The Shared Desktop Ontologies

The vision of the Social Semantic Desktop defines a user’s personal information environment as a source and end-point of the Semantic Web: Knowledge workers comprehensively express their information and data with respect to their own conceptualizations. Semantic Web languages and protocols are used to formalize these conceptualizations and for coordinating local and global information access. The Resource Description Framework RDF serves as a common data representation format. We identified several additional requirements for high-level knowledge representation on the social semantic desktop. With a particular focus on addressing certain limitations of RDF, we engineered a novel representational language akin to RDF and the Web Ontology Language OWL, plus a number of other high-level ontologies. Together, they provide a means to build the semantic bridges necessary for data exchange and application integration on distributed social semantic desktops. Although initially designed to fulfill requirements for the NEPOMUK project, these ontologies are useful for the semantic web community in general.

Ontology Documentation

Version 0.9.0

The ontologies described in this document are developed as an open-source project called Shared-Desktop-Ontologies (SDO). The development process is centered around the SDO Trac repository which is open to contributions from everyone. Additions, changes, fixes, and in general all contributions to the ontologies should go the way of a ticket in that system (a better alternative is very welcome).

  • NCAL - Nepomuk Calendar Ontology

    The NEPOMUK Calendaring Ontology intends to provide vocabulary for describing calendaring data (events, tasks, journal entries) which is an important part of the body of information usually stored on a desktop. It is an adaptation of the ICALTZD ontology created by the W3C.

  • NCO - Nepomuk Contact Ontology

    The Nepomuk Contact Ontology describes contact information, common in many places on the desktop. It evolved from the VCARD specification (RFC 2426) and has been inspired by the Vcard Ontology by Renato Ianella. The scope of NCO is much broader though.

  • NUAO - Nepomuk User Action Ontology

    The Nepomuk User Action Ontology provides basic classes and properties for desktop events.

  • NEXIF - Nepomuk EXIF Ontology

    EXIF is a common standard of basic image metadata used in digital cameras and in image management software. Masahide Kanzaki created an ontology that allows the EXIF metadata to be expressed in RDF. NEXIF is a simple adaptation of the Kanzaki's ontology to fit it into the Nepomuk Information Element Framework.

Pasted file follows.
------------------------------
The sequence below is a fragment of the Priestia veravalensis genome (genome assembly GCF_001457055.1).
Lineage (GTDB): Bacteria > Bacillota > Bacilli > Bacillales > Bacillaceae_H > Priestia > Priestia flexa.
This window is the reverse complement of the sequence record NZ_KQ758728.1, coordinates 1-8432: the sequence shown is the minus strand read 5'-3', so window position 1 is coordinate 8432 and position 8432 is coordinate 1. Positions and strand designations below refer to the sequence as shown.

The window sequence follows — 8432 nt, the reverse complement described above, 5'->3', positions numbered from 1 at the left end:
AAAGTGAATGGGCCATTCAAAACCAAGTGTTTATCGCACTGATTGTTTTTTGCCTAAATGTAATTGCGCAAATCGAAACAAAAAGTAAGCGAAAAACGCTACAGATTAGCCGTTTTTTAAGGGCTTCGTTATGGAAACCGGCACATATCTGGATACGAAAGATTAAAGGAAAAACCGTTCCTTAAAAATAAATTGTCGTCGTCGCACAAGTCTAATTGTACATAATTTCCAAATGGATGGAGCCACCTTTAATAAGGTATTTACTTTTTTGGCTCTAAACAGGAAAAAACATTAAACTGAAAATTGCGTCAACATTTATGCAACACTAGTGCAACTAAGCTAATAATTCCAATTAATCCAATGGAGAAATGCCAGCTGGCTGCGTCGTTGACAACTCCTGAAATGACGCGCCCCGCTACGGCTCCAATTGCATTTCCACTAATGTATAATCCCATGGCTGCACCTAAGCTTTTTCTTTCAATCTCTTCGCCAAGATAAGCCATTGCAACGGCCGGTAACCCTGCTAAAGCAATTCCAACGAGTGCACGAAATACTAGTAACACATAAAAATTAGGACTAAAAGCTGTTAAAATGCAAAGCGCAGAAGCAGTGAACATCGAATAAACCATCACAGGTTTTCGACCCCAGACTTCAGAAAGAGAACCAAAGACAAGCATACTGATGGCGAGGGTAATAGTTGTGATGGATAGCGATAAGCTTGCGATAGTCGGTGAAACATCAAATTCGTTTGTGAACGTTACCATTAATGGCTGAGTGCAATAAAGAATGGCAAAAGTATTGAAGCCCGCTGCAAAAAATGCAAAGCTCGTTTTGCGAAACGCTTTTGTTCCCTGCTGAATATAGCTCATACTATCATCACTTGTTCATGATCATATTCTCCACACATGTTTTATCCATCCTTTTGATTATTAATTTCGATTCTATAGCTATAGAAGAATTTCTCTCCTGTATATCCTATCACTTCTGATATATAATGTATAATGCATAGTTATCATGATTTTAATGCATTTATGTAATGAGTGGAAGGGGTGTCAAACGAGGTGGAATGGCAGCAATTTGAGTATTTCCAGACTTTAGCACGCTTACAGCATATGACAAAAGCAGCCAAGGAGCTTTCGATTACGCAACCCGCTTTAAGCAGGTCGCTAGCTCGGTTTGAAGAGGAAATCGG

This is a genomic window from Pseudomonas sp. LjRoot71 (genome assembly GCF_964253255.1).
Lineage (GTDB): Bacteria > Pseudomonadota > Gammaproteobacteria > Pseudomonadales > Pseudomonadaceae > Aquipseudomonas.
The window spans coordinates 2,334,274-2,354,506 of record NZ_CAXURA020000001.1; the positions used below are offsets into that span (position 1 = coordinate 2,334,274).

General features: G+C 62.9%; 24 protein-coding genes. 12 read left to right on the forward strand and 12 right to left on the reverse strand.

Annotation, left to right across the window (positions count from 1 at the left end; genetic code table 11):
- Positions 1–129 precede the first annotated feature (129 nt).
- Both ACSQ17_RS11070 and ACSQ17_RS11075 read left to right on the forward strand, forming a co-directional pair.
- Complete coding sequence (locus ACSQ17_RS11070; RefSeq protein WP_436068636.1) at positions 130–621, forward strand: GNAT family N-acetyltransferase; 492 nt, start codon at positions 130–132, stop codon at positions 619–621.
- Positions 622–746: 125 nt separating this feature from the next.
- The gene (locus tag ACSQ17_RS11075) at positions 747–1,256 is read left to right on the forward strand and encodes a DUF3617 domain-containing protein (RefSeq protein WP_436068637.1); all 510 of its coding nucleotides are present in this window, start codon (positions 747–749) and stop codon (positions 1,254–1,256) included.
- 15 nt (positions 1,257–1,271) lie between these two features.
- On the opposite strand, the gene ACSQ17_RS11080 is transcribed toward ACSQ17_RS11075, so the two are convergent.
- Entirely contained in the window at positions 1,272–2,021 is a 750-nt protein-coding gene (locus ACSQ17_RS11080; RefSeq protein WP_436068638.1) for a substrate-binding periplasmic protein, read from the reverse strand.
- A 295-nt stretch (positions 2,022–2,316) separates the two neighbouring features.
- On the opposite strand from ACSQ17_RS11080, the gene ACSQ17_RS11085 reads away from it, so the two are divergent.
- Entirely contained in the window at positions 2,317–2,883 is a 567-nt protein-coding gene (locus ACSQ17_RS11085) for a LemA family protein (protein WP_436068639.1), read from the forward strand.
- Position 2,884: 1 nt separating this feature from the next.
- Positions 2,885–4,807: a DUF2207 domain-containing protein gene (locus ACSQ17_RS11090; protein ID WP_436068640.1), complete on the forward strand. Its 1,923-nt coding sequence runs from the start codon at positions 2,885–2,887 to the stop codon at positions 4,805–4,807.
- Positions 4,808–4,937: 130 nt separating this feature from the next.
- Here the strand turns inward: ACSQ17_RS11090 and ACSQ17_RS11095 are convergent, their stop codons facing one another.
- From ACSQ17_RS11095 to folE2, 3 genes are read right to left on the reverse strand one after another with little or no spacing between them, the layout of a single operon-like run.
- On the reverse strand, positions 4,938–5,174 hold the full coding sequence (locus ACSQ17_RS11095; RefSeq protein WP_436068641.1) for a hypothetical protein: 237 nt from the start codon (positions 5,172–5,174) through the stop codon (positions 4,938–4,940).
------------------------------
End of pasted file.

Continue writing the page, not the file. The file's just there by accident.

• PIMO - Personal Information Model Ontology

    The PIMO Ontology can be used to express Personal Information Models of individuals. It is based on RDF and NRL, the Nenpomuk Representational Language and other Semantic Web ontologies.

  • NIE - Nepomuk Information Element Ontology

    The Nepomuk Information Element Framework provides unified vocabulary for describing native resources available on the desktop. NIE itself contains of classes and properties that comprise the core part of the framework.

  • NSO - Nepomuk Sharing Ontology

    The Nepomuk Sharing Ontology defines basic classes and properties for defining permissions with respect to sharing information in a network.

  • TMO - Task Management Ontology

    The TMO Ontology can be used to describe personal tasks of individuals, also known as to-do lists. It is based on RDF and NRL, the Nepomuk Representational Language and other Semantic Web ontologies.

  • NMO - Nepomuk Message Ontology

    The Nepomuk Message Ontology extends the Nepomuk Information Element framework into the domain of messages. Kinds of messages covered by NMO include Emails and instant messages.

  • NRL - Nepomuk Representation Language

    NRL was designed for knowledge representation in Nepomuk Social Semantic Desktop applications. While being built on top of the Resource Description Framework (RDF) and the associated RDF Schema (RDFS), it addresses several limitations of current Semantic Web languages, especially with respect to modularization and costumization. These questions seem to be important not only in Semantic Desktop scenarios but also on the general Semantic Web. NRL tackles these questions by including support for two main additional concepts: Named Graphs and Graph Views. Named graphs help coping with the heterogeneity of knowledge models and ontologies, esp. multiple knowledge modules with potentially different interpretations. The view concept allows for the tailoring of ontologies towards different needs in various exploiting applications. This view concept provides also the basic mechanism to impose different semantics on thesame syntactical structure.

  • NAO - Nepomuk Annotation Ontology

    The annotation ontology provides vocabulary that enables users to attach custom descriptions, identifiers, tags and ratings to resources on their desktop. Via other properties, the user is also able to make generic relationships between related resources explicit. Some relationships between resources are too general to be included at the domain ontology level. Instead, these properties are also defined in the annotation ontology. Given the high-level status of this ontology, these propreties can be used to link any related resources on the user's desktop, as well as provide custom human-readable textual annotations.

  • NFO - Nepomuk File Ontology

    The Nepomuk File Ontology provides vocabulary to express information extracted from various sources. They include files, pieces of software and remote hosts.

  • NMM - Nepomuk Multimedia Ontology

    The Nepomuk Multimedia Ontology defines metadata properties and classes for multimedia files.

  • NDO - Nepomuk Download Ontology

    The Nepomuk Download Ontology provides classes and properties to describe file downloads.